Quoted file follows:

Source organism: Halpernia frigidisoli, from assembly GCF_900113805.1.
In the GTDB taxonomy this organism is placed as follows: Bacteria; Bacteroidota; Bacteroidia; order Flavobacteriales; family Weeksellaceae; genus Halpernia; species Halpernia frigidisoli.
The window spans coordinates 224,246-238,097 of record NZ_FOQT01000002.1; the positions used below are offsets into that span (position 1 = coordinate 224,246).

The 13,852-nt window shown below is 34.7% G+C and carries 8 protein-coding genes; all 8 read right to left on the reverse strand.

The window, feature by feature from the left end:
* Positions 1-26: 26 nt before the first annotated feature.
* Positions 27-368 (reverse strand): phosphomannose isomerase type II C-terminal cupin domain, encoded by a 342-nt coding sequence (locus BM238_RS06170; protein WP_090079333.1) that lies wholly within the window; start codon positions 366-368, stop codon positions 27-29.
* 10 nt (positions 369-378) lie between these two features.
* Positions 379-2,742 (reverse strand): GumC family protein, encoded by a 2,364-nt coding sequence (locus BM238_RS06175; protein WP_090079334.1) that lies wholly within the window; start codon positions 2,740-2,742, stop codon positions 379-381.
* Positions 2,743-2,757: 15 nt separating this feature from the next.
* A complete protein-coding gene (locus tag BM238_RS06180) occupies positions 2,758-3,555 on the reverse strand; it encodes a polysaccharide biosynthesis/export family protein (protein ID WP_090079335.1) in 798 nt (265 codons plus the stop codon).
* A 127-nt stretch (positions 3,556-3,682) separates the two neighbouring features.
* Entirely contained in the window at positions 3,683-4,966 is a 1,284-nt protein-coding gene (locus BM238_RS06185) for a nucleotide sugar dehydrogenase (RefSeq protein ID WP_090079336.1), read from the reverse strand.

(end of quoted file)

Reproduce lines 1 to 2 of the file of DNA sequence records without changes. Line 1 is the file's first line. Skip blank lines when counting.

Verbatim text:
Source organism: Halpernia frigidisoli, from assembly GCF_900113805.1.
In the GTDB taxonomy this organism is placed as follows: Bacteria; Bacteroidota; Bacteroidia; order Flavobacteriales; family Weeksellaceae; genus Halpernia; species Halpernia frigidisoli.